Tian decided to display the exhibition chronologically and divide the pieces into representations of Chinese culture made by or for Westerners on the left side of the gallery and historical documentation showing what was really happening at the time on the right. One portion of the exhibit includes a scrapbook detailing conferences for Chinese international students held at universities in the northeast and features Wesleyan as one of the first schools to hold one. 

“I invite students to take a look at those,” Tian said. “It’s just really cool to see how Wesleyan was involved in all of this history.”

If you weren’t able to see the gallery while it was on display during the spring, make sure you drop by the CEAS Gallery before it closes in December! 

c/o Samuel Victor Constant

c/o Samuel Victor Constant


Music events on campus kick off this week and continue all throughout the semester, spotlighting performers from around the world, professors pursuing their passions, and talented student groups. Keep an ear out for these concerts happening before fall break!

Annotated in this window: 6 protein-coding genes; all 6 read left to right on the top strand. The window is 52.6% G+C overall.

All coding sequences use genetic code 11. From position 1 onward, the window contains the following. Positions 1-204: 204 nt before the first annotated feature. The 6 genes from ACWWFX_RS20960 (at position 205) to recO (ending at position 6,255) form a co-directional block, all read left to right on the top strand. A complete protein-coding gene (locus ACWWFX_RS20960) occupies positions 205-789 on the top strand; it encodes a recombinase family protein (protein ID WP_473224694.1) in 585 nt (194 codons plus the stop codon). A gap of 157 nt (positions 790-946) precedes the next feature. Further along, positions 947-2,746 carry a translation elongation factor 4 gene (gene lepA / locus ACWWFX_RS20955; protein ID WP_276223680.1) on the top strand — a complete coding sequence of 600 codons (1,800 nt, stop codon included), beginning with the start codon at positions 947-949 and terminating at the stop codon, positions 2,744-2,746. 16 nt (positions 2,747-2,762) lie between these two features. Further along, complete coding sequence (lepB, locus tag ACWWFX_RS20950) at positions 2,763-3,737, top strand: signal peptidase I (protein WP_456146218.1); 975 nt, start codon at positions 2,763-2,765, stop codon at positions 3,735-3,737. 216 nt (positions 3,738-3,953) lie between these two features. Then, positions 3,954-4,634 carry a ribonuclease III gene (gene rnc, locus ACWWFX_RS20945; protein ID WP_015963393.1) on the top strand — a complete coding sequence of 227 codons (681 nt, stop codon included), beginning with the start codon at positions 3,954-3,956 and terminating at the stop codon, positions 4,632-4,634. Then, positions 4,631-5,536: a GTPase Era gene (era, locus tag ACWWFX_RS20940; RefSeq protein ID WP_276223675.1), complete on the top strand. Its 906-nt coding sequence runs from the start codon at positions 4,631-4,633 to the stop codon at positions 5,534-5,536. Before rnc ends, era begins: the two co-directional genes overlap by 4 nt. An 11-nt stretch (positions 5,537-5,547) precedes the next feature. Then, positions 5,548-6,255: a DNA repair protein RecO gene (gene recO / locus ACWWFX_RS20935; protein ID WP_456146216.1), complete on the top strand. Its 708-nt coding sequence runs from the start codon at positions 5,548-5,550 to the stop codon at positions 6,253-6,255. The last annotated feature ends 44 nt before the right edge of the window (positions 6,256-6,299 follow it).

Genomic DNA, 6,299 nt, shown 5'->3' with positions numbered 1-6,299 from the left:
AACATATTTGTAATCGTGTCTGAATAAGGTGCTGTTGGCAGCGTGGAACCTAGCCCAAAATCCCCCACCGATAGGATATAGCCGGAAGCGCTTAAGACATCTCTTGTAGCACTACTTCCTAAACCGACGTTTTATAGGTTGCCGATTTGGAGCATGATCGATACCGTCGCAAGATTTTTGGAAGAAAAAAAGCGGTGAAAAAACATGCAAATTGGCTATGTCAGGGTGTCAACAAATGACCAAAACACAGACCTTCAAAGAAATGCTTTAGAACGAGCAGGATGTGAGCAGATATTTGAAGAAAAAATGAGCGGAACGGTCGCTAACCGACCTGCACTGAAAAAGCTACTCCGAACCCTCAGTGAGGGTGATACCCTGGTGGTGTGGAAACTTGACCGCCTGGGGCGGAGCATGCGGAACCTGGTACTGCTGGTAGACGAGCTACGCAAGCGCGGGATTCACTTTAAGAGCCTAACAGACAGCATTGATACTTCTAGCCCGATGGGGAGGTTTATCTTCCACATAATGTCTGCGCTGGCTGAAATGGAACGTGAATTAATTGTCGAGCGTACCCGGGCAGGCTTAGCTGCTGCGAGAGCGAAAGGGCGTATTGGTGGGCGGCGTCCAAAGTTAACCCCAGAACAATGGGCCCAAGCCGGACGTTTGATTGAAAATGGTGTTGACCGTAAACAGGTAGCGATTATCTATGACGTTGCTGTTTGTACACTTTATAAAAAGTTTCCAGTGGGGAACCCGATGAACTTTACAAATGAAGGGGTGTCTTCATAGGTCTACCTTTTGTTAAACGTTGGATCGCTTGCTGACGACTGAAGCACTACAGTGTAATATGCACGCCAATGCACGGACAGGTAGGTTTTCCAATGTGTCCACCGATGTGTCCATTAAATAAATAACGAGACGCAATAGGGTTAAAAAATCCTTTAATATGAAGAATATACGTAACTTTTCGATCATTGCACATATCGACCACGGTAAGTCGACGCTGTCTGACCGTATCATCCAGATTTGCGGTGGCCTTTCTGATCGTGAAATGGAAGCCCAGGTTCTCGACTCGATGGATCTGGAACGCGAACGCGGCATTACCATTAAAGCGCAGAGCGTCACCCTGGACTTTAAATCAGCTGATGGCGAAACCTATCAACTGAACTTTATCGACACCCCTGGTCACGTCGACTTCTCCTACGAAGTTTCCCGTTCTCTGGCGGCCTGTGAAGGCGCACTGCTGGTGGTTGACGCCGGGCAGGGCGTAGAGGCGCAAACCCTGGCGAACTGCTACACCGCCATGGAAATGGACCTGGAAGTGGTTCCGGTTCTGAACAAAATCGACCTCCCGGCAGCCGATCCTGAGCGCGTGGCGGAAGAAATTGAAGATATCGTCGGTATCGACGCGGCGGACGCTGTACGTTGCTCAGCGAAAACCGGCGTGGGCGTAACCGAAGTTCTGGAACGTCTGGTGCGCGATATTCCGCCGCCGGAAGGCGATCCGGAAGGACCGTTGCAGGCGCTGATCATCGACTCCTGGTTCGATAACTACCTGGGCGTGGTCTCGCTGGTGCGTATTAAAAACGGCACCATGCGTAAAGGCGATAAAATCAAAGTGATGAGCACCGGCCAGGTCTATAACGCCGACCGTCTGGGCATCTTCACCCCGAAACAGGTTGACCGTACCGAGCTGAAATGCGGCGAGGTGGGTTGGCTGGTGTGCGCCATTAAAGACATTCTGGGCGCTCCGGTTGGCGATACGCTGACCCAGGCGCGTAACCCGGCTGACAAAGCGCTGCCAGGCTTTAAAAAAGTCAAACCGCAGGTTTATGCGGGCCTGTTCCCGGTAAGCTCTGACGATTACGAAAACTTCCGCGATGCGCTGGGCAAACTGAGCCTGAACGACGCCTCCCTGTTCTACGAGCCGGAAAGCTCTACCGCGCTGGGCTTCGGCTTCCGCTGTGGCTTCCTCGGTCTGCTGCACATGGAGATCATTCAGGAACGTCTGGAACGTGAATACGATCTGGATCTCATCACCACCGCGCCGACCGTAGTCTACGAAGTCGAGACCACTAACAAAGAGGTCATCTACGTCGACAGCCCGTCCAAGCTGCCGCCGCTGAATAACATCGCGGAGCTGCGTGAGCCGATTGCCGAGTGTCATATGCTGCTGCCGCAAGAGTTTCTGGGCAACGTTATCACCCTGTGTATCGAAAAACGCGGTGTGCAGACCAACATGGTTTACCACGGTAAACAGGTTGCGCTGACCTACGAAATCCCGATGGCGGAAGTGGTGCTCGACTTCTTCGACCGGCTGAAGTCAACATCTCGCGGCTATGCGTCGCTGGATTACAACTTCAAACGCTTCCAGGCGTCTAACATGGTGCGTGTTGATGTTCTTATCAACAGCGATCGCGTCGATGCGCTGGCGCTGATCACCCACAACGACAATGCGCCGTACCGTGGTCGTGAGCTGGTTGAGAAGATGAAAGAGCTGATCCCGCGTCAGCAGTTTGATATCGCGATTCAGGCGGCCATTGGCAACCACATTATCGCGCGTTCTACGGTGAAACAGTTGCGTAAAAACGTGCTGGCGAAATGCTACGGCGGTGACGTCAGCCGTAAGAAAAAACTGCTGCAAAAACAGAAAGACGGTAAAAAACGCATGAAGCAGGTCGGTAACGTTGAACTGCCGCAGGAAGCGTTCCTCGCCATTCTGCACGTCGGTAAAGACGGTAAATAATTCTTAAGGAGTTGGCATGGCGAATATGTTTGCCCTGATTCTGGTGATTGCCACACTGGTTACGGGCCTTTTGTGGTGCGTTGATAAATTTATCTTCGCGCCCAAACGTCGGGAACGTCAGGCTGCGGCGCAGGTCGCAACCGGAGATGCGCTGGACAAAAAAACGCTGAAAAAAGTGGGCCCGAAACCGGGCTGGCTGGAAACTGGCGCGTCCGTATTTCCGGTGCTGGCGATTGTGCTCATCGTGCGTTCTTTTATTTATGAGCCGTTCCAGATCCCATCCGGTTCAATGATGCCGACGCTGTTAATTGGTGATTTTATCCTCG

Nicolas Collins ’76 MA ’79 will perform live electronic music and showcase his talents in experimental and improvised music on Friday, Sept. 15 at 8:00 p.m. in the World Music Hall. To fully immerse students in the experience, Collins is teaching two DIY Electronic Sound workshops—on Friday, Sept. 15 at 1:00 p.m. and Saturday, Sept. 16 at 10:00 a.m.—where students will be given the opportunity to create their own electronic music devices. These workshops will be held in the Disengineering Lab in Exley room 220 and are co-sponsored by the Disengineering Society.